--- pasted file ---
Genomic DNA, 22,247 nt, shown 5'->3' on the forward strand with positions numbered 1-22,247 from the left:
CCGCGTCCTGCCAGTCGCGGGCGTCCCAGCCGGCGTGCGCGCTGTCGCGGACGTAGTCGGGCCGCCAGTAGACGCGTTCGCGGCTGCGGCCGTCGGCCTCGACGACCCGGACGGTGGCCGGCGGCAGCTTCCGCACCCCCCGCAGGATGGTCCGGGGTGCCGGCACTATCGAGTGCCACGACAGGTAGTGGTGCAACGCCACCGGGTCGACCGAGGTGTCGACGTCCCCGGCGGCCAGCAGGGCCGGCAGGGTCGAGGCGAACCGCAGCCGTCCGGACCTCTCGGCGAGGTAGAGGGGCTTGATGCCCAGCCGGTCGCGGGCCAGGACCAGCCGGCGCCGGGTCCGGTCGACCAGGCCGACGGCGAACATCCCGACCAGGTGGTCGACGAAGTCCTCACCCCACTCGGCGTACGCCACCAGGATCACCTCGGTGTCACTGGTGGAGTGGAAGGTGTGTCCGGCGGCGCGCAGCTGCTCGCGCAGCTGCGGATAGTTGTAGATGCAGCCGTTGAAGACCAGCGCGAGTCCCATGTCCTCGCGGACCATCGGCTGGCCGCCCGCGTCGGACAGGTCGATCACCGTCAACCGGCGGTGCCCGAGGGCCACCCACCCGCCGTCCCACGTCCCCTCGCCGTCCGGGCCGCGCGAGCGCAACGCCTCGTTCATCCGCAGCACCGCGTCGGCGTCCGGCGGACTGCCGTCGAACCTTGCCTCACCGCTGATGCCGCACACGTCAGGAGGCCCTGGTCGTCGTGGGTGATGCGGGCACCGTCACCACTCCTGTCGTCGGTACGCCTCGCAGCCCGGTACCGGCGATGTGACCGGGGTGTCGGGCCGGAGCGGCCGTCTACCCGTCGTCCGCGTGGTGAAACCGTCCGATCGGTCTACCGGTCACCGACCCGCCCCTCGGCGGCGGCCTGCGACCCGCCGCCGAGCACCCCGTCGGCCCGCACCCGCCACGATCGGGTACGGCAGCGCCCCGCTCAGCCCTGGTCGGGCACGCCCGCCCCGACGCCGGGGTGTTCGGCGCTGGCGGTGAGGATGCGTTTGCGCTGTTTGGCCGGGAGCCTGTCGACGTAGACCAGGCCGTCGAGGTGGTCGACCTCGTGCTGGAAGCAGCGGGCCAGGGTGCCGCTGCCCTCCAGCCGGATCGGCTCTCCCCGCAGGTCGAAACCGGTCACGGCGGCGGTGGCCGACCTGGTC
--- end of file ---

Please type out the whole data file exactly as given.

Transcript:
Genomic DNA, 22,247 nt, shown 5'->3' on the forward strand with positions numbered 1-22,247 from the left:
CCGCGTCCTGCCAGTCGCGGGCGTCCCAGCCGGCGTGCGCGCTGTCGCGGACGTAGTCGGGCCGCCAGTAGACGCGTTCGCGGCTGCGGCCGTCGGCCTCGACGACCCGGACGGTGGCCGGCGGCAGCTTCCGCACCCCCCGCAGGATGGTCCGGGGTGCCGGCACTATCGAGTGCCACGACAGGTAGTGGTGCAACGCCACCGGGTCGACCGAGGTGTCGACGTCCCCGGCGGCCAGCAGGGCCGGCAGGGTCGAGGCGAACCGCAGCCGTCCGGACCTCTCGGCGAGGTAGAGGGGCTTGATGCCCAGCCGGTCGCGGGCCAGGACCAGCCGGCGCCGGGTCCGGTCGACCAGGCCGACGGCGAACATCCCGACCAGGTGGTCGACGAAGTCCTCACCCCACTCGGCGTACGCCACCAGGATCACCTCGGTGTCACTGGTGGAGTGGAAGGTGTGTCCGGCGGCGCGCAGCTGCTCGCGCAGCTGCGGATAGTTGTAGATGCAGCCGTTGAAGACCAGCGCGAGTCCCATGTCCTCGCGGACCATCGGCTGGCCGCCCGCGTCGGACAGGTCGATCACCGTCAACCGGCGGTGCCCGAGGGCCACCCACCCGCCGTCCCACGTCCCCTCGCCGTCCGGGCCGCGCGAGCGCAACGCCTCGTTCATCCGCAGCACCGCGTCGGCGTCCGGCGGACTGCCGTCGAACCTTGCCTCACCGCTGATGCCGCACACGTCAGGAGGCCCTGGTCGTCGTGGGTGATGCGGGCACCGTCACCACTCCTGTCGTCGGTACGCCTCGCAGCCCGGTACCGGCGATGTGACCGGGGTGTCGGGCCGGAGCGGCCGTCTACCCGTCGTCCGCGTGGTGAAACCGTCCGATCGGTCTACCGGTCACCGACCCGCCCCTCGGCGGCGGCCTGCGACCCGCCGCCGAGCACCCCGTCGGCCCGCACCCGCCACGATCGGGTACGGCAGCGCCCCGCTCAGCCCTGGTCGGGCACGCCCGCCCCGACGCCGGGGTGTTCGGCGCTGGCGGTGAGGATGCGTTTGCGCTGTTTGGCCGGGAGCCTGTCGACGTAGACCAGGCCGTCGAGGTGGTCGACCTCGTGCTGGAAGCAGCGGGCCAGGGTGCCGCTGCCCTCCAGCCGGATCGGCTCTCCCCGCAGGTCGAAACCGGTCACGGCGGCGGTGGCCGACCTGGTC